Becoming a landlord is a big step for anyone, and there are many pros and cons to the business. Whether you have recently inherited a property, have moved in with your partner but don’t want to sell your old place, or plan to go traveling or move abroad, here are six things to consider before you rent out your property.
Find out how much you can make
Just as you would get a property valued if you were selling, you will need to get a rental valuation to find out how much you should be charging tenants. It is also worth doing some researching and finding out how much similar properties in the area are let out for – if the rate of income you need or want from the property is not achievable, it’s best to know right at the beginning to avoid disappointment further down the line.
Learn about regulations
There are quite a few rules and regulations that apply to landlords, and it’s important that you know about all of these before you jump in. These laws cover things such as gas and electricity, smoke detectors, carbon monoxide detectors, contracts, etc.
Think about ongoing costs
If this is your first time letting out a property, you could be unaware of many of the costs which come with being a landlord. You will need to spend money initially to make sure that your property is in compliance with any safety requirements, as well as ongoing maintenance and fixing general wear and tear.
Talk to your mortgage provider
Before selecting tenants to live in your property, you will need to make sure that your mortgage is all in working order. If you have previously been living in the property and now want to let it out, you will need to call up your provider and let them know about the situation. If the property you want to let out is one that you have inherited, you will need to enquire about a buy-to-let mortgage, unless of course, you own the property outright.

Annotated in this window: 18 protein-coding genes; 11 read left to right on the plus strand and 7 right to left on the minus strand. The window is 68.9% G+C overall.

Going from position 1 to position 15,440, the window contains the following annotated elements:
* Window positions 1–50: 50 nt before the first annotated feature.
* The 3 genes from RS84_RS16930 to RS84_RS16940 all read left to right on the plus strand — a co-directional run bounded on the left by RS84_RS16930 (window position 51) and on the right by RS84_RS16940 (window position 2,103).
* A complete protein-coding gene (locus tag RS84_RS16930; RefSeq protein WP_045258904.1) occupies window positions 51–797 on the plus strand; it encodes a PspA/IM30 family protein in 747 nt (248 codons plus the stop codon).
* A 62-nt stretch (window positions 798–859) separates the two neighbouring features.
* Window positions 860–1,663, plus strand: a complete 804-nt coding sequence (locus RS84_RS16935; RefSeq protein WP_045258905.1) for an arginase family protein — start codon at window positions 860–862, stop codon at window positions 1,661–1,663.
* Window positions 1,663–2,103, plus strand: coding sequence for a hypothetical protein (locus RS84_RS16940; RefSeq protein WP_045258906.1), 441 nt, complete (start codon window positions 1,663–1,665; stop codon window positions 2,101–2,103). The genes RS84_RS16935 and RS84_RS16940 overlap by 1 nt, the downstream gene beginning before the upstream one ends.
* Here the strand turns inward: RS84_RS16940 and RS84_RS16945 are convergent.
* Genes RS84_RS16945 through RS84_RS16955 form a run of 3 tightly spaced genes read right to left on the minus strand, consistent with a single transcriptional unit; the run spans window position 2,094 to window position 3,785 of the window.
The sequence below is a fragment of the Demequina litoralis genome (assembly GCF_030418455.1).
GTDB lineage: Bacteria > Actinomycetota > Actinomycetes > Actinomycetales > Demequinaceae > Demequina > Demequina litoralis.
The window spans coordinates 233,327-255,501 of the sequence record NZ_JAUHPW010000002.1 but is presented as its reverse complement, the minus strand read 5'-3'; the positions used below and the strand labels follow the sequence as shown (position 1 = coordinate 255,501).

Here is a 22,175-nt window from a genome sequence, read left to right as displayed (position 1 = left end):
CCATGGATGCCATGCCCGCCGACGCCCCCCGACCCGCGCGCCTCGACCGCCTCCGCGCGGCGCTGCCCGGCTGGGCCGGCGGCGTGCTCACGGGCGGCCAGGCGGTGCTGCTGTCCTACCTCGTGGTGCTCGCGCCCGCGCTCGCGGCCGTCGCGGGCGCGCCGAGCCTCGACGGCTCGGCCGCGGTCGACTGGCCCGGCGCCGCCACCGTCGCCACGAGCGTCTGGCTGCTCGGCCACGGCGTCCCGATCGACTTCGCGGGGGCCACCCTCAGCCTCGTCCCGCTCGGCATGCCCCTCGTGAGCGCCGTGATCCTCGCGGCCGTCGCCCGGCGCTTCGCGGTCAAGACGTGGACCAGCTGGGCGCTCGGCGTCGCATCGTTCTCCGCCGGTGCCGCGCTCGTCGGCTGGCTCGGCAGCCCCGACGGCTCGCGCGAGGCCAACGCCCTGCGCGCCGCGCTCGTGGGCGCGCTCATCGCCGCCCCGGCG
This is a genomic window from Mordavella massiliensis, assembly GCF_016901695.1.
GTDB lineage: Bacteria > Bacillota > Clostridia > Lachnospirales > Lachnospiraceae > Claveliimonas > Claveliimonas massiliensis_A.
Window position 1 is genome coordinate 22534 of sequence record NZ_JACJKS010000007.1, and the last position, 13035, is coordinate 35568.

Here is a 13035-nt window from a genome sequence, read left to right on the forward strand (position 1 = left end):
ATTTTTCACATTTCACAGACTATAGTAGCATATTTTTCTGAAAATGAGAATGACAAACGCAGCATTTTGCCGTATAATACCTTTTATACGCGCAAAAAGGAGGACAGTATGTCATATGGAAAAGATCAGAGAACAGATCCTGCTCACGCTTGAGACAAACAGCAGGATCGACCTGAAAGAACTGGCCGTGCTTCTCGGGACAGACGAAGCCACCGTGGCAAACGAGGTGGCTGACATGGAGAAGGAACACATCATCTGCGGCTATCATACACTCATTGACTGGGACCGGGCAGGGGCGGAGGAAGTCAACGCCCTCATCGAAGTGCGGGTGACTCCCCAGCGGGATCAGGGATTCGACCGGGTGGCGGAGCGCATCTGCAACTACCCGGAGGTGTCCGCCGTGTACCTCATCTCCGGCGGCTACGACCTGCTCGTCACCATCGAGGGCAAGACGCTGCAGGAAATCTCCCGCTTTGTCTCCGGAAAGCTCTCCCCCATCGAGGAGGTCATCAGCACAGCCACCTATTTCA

Finding the right tenants
There is no shortage of people looking for rented accommodation, but you want to ensure that you are attracting the right people into your property. Select carefully where you want to advertise if you are doing it yourself, or which letting agent you choose to vet prospective tenants on your behalf. If you opt for the latter, be sure of the requirements they have for potential tenants in-house and be absolutely certain that you agree with their checklist.
Would you be able to survive if a tenant didn’t pay their rent?
Voids in rent payments happen through multiple reasons; maybe your tenant up and left with no warning, maybe they got made redundant and couldn’t pay their rent on time. Would you be able to cope financially if you were unexpectedly left without this income? If you have a stable job and income and your rental property is an added bonus, then it is likely that you are in a great place to start renting!